Seems a fair question.

If she did I might have some cause for her, as it shows she actually cared to join the nation.

Don't care if she speaks English. All she had to do was start her legal path to citizenship. She must not have thought too much of her family as she had to know this was a possibility and it must not have worried her too bad.



posted on Feb, 9 2017 @ 01:35 PM
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a reply to: Martin75

Which kind of begs the question...why didn't she?.
What was in her path or was it simply disregard for the law.



posted on Feb, 9 2017 @ 01:36 PM
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originally posted by: Grambler
She committed a felony, stealing someones identity. So although I feel bad for her family, she should be deported.

She should have been deported when she was found guilty in 2013, then her family would have had time to adapt and make decisions by now.

For those who think that she shouldn't be deported because it hurts her family, two questions.

1# Do you shed tears for the person whose identity she stole? What if that person lost their house because of this theft?

2# Shouldn't this argument apply to all crime. "Well you are found guilty of burglary young man, but we can't jail you because it would be creul to remove you from your family".

I am sorry this woman is being punished, but she committed a serious crime and now must face the consequences of her choice.


Don't be sorry, we have nothing to be sorry about. They have been ripping the taxpayers off for a long time. This specific person not only is ripping off the taxpayers, but also stole someone's identity as you pointed out.



posted on Feb, 9 2017 @ 01:37 PM
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originally posted by: Sillyolme
a reply to: Martin75

Which kind of begs the question...why didn't she?.
What was in her path or was it simply disregard for the law.


Criminal minds are always questionable aren't they.




posted on Feb, 9 2017 @ 01:38 PM
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a reply to: xuenchen

That would be awesome if he passed a deal like this while the liberals were busy crying and pouting over the immigration restriction and Pocahontas... I was thinking to myself, a week ago, how hilarious it would be if he did something like that. Once the left stopped screaming long enough to hear themselves, it would be too late.



posted on Feb, 9 2017 @ 01:39 PM
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originally posted by: Sillyolme
a reply to: Martin75

Which kind of begs the question...why didn't she?.
What was in her path or was it simply disregard for the law.

She obviously had no desire to follow the law. Becoming a citizen cost money, money that many illegals do not want to spend. It also will mean that they will have to start paying taxes, get insurance, and follow other US laws. As long as they stay illegal and off the books they are not required to pay for any of this. That is why many of them won't become a citizen and why I have no use for them.
edit on 2/9/2017 by Martin75 because: fat fingers make for bad spelling



posted on Feb, 9 2017 @ 01:42 PM
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originally posted by: Grambler
What is why "feelings" arent an argument, because they ignore the victims of these criminals.

So again, I am sorry that this woman and her family must go through this, but she CHOSE to break the law.


I overheard a guy talking to some friends yesterday and I loved his comment so much, I have stolen it and I have used it twice today already. He said, "Our society is insanity run amok, masquerading as compassion".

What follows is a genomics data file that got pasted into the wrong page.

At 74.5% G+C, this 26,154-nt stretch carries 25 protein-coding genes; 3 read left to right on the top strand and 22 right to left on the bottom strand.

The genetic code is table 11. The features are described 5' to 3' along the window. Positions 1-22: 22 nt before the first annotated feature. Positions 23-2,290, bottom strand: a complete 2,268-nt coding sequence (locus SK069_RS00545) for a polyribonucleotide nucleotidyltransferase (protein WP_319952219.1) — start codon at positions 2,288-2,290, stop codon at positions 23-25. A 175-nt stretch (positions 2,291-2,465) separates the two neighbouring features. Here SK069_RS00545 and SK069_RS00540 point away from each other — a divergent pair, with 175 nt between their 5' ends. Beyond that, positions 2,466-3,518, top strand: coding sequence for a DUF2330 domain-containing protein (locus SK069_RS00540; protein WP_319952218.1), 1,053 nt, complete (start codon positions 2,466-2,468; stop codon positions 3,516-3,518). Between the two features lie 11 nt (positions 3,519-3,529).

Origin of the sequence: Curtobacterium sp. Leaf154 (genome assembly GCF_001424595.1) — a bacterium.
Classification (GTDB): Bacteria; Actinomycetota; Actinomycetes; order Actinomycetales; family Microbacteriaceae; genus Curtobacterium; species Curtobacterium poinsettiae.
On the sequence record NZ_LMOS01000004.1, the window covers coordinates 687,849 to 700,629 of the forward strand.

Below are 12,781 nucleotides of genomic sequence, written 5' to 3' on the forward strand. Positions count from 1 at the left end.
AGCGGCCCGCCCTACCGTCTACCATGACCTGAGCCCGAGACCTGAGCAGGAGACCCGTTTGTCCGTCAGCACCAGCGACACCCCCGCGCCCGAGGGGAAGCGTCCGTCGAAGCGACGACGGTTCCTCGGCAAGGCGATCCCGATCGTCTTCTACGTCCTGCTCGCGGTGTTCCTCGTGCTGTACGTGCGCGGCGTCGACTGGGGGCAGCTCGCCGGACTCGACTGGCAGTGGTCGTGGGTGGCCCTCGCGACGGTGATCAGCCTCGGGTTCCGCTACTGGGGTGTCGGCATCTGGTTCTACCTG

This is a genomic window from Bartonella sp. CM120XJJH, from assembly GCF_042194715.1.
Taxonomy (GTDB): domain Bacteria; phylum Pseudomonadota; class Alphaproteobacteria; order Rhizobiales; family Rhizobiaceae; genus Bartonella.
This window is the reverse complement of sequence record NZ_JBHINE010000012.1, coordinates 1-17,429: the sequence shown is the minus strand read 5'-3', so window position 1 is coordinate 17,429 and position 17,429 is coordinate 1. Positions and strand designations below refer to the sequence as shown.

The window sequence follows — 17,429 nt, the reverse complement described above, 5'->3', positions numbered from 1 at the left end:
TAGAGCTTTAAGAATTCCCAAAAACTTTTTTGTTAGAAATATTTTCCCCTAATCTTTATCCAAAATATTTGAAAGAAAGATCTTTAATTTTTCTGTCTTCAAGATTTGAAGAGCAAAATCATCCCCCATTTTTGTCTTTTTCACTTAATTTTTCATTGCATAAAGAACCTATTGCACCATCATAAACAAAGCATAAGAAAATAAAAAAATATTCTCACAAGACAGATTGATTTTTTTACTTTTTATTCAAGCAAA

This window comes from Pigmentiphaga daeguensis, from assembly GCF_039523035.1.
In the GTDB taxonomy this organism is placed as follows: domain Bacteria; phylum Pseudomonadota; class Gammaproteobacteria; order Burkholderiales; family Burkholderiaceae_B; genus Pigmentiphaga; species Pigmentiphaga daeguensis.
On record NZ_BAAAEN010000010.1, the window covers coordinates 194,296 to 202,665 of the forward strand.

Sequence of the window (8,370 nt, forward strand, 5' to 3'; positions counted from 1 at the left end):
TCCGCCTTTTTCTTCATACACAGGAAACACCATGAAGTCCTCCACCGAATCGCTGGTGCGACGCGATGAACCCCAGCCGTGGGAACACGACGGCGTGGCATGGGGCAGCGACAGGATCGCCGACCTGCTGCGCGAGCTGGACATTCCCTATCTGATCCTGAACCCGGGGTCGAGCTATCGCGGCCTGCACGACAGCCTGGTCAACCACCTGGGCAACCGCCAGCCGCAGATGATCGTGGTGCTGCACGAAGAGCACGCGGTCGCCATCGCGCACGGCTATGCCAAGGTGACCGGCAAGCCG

I so agree.



posted on Feb, 9 2017 @ 01:45 PM
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originally posted by: Martin75

originally posted by: Sillyolme
a reply to: Martin75

Which kind of begs the question...why didn't she?.
What was in her path or was it simply disregard for the law.

She obviously had no desire to follow the law. Becoming a citizen cost money, money that many illegals do not want to spend. It also will mean that they will have to start paying taxes, get insurance, and follow other US laws. As long as they stay illegal and off the books they are not required to pay for any of this. That is why many of them won't become a citizen and why I have no use for them.


Exactly, Throw the tax money thieves out. That money is for citizens only not these leeches.



posted on Feb, 9 2017 @ 01:46 PM
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originally posted by: Sillyolme
a reply to: Martin75

Which kind of begs the question...why didn't she?.
What was in her path or was it simply disregard for the law.


It's called greed.



posted on Feb, 9 2017 @ 01:47 PM
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originally posted by: Shamrock6
So even under Obama's "felons get deported" rule she should've been deported, and still wasn't.

Meh. She'll be back by St. Patrick's Day.
The incredible journey part two?



posted on Feb, 9 2017 @ 01:48 PM
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a reply to: shooterbrody

Did she serve time for that? I knew a woman convicted of uttering ( No not a friend in any way, just someone I knew)
She served like three months but she wasn't an alien either. I'm just wondering what the sentence was and if she did time.

Not exactly an indicator of a model citizen but it could have been a one time act of desperation in an otherwise well balanced life. Or it could indicate a person who is casual about the law in more ways than one.
Being a wife and mother though respectable titles doesn't naturally imply respectability. The above woman was an alcoholic and mother to four children with four different fathers and not a husband in the bunch. Well one was someone else's...how I knew her....
Anyway if this woman is anything like that other she's no gift to society but her story needs to be heard I think just because she's been here and has kids born here.